County Tops 1 Million
Some Virginia Counties Losing Population While Growth Spreads Elsewhere
January 30, 2003--
The total number of Virginia residents is growing steadily
in the first decade of the 21st century, and for the first time
in the state's history, the population of a single locality -- Fairfax
County -- is estimated to be over 1 million.
a substantial number of rural counties, along with smaller cities,
are losing residents, according to new annual estimates from the
University of Virginia's Weldon Cooper Center for Public Service.
center's provisional 2002 estimate shows Fairfax County at 1,006,300,
more than twice the 428,400 population of the state's second-largest
locality, the city of Virginia Beach.
of the state's new growth is spreading from densely populated Northern
Virginia west along the Interstate 66 corridor and south along both
U.S. 29 and Interstate 95. Growth is also occurring in the Interstate
64 corridor between the Charlottesville metro area and Richmond
suburbs, said Julia H. Martin, the center's director of demographic
regions with substantial numbers of localities losing population
in the new decade include Southside, Southwest Virginia, the western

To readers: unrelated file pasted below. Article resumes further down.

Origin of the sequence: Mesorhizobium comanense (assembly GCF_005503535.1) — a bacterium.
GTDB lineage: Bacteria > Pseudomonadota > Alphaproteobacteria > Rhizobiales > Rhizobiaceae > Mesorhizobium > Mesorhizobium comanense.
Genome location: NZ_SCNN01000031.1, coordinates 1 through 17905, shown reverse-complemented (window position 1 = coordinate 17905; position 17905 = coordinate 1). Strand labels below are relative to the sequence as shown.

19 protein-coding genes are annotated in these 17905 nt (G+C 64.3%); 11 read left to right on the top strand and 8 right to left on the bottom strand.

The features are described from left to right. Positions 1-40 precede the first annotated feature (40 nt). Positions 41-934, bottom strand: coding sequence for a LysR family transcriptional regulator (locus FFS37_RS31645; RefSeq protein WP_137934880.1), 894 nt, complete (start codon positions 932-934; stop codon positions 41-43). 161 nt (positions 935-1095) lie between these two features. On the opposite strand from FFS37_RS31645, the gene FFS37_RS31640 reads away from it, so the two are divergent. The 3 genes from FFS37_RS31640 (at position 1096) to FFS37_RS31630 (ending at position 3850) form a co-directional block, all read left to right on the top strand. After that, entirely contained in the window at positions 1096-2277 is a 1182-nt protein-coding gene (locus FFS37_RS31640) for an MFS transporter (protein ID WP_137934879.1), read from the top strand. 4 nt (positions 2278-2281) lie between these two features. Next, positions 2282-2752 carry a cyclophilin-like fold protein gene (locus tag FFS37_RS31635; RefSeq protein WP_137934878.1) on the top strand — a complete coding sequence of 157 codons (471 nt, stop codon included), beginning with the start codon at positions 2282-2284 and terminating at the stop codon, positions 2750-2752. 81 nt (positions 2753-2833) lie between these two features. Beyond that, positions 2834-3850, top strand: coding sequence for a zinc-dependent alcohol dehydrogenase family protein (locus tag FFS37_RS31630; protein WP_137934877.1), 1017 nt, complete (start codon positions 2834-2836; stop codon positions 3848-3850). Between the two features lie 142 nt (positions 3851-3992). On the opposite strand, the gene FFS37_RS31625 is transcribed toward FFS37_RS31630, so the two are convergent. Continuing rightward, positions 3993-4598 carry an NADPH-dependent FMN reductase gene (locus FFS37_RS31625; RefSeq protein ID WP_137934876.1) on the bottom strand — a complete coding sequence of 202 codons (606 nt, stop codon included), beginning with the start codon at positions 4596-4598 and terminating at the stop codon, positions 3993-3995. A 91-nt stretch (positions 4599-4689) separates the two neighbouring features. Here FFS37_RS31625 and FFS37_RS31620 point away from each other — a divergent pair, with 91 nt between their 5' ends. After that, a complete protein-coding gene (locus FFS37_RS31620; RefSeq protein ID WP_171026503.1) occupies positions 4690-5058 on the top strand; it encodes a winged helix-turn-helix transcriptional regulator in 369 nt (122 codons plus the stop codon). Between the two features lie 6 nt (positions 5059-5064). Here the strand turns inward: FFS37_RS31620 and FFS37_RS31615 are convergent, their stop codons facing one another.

Shenandoah Valley and the Northern Neck in the east.
center's official state estimates for 2002 show Northern Virginia's
Loudoun County, growing at 21.3 percent between 2000 and 2002, as
the state's fastest-growing locality. In 2001, Loudoun was the second
fastest-growing county in the nation, according to the Bureau of
population growth overall remains healthy, but it is more concentrated
than ever," Martin said. "Many more areas are losing population
than in the 1990s, probably as the sluggish economy prompts people
to leave the state’s most rural areas in search of jobs. But
at the same time, growth along several of the major urban corridors
is continuing. "
highlights of the new population estimates include:
significant number of Southside, Southwest and western Shenandoah
Valley counties are losing population.
Growth is spreading along the I-66 corridor as far west as Clark
and Shenandoah counties in the Shenandoah Valley.
As might be expected, Northern Virginia grew the fastest of all
Virginia's eight metropolitan statistical areas. And for the first
time since the mid-90s, two metro areas -- Danville and the Virginia
portion of the Bristol area --lost population.
The Charlottesville metro area, including Fluvanna, Greene and
Albemarle counties and Charlottesville, is the second fastest
growing metro area in the state.
The state's estimated 2002 population is 7.29 million, up about
3 percent from the official 2000 census figure of 7.08 million.
So far, Virginia's average annual growth rate is 1.3 percent for
U.Va. center's annual estimates use an equation based on regression
analysis of population statistics. School enrollment, births, licensed
drivers, housing stock and state tax return exemptions are used
full report of 2002 population estimates and growth rates for all
Virginia localities and regions is on the Weldon Cooper Demographics
Web site at http://www.ccps.virginia.edu/Demographics/. The site
includes maps and other graphs.
Spar was co-researcher in preparing the estimates.
Bob Brickhouse, (434) 924-6856